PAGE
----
Dean walked around, joining me at the front of the jeep. "Piece of cake," he said, lacing his fingers through mine. I didn't flinch from the contact. Over the last two weeks, Dean had slowly chipped away at my defenses. "You can stop looking like you're about to step foot in a serial killer's house," he teased, tugging me toward the front door.

"I'd prefer that," I answered as he turned the knob and pushed the door open.

Several things hit me at once as I stepped into his large sprawling house. First, the room we entered was huge. It ran the length of the front of the house, forming a perfect square. A large kitchen separated by long high-top counters sectioned it off from the living room and dining room which was visible from where we stood. Obviously, the builder had gone for an open floor plan. The delicious smell of spiced pumpkin permeated the interior of the house, and I couldn't help sniffing it appreciatively. The smell was warm and welcoming as it enveloped your senses. The only thing my house had ever smelled like was the cleaning solutions June used when she cleaned our house each week. It was the decor in Dean's house that drew me in the most. The walls were painted a warm taupe and adorned with numerous family pictures that were tastefully hung in rich wooden frames. Seeing them made me want to peruse each frame, dying to see actual family pictures.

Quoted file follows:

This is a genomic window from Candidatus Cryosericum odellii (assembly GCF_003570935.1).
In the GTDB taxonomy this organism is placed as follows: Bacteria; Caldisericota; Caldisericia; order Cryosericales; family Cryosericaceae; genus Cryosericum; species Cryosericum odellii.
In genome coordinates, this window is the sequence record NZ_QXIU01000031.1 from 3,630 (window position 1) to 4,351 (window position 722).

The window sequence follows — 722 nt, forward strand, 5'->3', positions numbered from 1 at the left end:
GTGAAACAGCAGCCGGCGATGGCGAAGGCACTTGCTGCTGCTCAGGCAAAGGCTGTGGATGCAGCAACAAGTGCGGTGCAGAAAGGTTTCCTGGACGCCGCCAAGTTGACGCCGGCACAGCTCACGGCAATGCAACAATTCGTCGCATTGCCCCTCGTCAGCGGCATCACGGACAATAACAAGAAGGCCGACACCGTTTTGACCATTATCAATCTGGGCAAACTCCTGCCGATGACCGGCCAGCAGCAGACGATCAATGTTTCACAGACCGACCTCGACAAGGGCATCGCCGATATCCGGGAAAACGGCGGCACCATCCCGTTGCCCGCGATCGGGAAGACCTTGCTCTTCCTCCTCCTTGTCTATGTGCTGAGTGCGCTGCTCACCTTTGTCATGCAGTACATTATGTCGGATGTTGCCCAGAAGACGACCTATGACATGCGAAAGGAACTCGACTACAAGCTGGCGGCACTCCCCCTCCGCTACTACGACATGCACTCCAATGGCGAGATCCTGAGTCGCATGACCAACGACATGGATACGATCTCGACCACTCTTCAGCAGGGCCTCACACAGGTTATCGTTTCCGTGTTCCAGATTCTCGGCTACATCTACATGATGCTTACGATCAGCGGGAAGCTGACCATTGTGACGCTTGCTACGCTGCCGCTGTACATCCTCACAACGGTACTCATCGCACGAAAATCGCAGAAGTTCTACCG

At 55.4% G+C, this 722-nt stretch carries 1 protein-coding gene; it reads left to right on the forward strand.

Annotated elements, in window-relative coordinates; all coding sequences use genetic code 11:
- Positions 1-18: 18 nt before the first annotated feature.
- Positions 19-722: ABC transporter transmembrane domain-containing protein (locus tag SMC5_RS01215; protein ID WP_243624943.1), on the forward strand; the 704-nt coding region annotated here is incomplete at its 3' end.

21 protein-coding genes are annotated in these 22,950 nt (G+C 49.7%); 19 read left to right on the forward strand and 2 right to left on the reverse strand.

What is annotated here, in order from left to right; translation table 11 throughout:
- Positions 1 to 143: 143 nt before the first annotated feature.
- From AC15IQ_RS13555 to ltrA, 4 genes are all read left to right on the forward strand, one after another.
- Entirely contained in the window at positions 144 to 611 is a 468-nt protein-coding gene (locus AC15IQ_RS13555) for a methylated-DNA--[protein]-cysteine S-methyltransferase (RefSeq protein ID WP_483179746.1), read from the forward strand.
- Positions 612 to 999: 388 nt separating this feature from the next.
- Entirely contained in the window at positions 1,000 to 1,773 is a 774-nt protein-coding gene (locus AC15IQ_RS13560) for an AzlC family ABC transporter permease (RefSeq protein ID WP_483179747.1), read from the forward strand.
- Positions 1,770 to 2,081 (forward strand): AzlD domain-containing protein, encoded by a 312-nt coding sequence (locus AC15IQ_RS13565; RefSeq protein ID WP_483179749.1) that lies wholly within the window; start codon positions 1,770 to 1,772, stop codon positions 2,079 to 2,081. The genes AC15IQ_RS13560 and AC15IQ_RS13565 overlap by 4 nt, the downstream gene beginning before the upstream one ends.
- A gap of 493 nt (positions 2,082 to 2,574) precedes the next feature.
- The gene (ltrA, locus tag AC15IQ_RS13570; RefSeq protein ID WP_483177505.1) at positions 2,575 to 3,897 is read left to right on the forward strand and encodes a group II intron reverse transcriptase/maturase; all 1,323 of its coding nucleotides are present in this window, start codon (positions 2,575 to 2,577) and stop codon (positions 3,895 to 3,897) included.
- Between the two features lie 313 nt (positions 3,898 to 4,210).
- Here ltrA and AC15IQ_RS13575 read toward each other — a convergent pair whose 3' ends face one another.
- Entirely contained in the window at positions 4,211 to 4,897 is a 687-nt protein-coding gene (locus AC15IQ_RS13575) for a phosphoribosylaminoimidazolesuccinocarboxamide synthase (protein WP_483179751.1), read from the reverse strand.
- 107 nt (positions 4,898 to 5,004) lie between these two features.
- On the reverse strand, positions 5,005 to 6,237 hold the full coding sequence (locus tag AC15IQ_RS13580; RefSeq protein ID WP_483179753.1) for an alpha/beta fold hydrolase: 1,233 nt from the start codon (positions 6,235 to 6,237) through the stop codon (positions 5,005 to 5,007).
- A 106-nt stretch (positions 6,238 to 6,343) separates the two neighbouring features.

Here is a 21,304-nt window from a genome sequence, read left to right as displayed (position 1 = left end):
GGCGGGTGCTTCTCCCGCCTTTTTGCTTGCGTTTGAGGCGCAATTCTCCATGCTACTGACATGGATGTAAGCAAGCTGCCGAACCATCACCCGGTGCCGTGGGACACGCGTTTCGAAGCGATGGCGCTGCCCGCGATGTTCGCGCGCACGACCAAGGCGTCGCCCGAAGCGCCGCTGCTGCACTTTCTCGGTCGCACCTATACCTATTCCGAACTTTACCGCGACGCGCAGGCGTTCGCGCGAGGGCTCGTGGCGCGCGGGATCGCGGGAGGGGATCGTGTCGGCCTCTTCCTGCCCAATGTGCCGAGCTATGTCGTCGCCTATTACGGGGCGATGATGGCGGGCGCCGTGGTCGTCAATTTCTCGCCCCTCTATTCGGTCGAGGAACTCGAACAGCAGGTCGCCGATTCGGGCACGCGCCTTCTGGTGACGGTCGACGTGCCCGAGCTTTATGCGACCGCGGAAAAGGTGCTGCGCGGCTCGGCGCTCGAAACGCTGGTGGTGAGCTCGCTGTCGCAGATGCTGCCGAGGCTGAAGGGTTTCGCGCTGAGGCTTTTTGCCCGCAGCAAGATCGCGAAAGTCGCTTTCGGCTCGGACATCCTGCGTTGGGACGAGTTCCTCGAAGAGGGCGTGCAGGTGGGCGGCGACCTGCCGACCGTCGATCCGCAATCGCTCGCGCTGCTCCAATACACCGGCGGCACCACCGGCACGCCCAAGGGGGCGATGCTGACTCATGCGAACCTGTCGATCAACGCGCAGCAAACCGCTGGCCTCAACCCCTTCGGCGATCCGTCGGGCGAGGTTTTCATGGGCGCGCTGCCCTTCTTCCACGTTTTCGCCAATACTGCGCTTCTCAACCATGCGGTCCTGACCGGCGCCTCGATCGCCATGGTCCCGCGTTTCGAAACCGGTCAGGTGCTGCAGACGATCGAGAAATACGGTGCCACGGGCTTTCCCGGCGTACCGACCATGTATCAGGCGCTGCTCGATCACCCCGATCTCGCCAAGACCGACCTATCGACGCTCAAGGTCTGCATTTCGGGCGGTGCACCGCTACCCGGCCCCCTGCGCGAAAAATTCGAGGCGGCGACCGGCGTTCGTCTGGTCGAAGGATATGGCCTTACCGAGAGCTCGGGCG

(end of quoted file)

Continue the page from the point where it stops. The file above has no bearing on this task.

That idea was put on hold when two little girls came tearing through the kitchen and tackled Dean around the legs, screeching his name at decibels I was pretty sure dogs five miles away could hear.

"Hey, Thing 1 and Thing 2," Dean said, ruffling their hair. "Have you two been driving Mom nuts today?" he chastised as a slightly flustered looking woman bustled out of the kitchen.